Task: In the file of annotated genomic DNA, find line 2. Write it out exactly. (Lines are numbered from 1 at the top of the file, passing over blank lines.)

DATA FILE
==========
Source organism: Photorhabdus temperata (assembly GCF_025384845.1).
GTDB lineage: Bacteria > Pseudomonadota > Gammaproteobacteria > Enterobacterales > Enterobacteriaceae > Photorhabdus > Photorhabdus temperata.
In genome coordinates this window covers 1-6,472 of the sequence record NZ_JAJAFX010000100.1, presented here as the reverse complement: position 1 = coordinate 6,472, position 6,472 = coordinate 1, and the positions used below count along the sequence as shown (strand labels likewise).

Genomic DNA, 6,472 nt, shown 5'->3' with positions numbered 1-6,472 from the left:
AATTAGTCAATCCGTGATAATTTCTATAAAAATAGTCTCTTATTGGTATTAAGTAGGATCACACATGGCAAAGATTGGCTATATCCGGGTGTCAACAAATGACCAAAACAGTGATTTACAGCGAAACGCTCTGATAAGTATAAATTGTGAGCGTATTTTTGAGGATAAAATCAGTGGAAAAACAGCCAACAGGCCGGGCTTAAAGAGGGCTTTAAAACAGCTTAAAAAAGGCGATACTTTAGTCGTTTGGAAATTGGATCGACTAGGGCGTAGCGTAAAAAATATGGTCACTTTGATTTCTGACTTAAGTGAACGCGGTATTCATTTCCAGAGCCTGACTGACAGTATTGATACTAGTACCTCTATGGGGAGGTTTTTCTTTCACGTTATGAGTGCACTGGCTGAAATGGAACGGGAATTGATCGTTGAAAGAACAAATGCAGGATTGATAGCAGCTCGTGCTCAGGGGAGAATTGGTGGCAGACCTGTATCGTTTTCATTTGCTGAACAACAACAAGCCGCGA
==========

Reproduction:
GTDB lineage: Bacteria > Pseudomonadota > Gammaproteobacteria > Enterobacterales > Enterobacteriaceae > Photorhabdus > Photorhabdus temperata.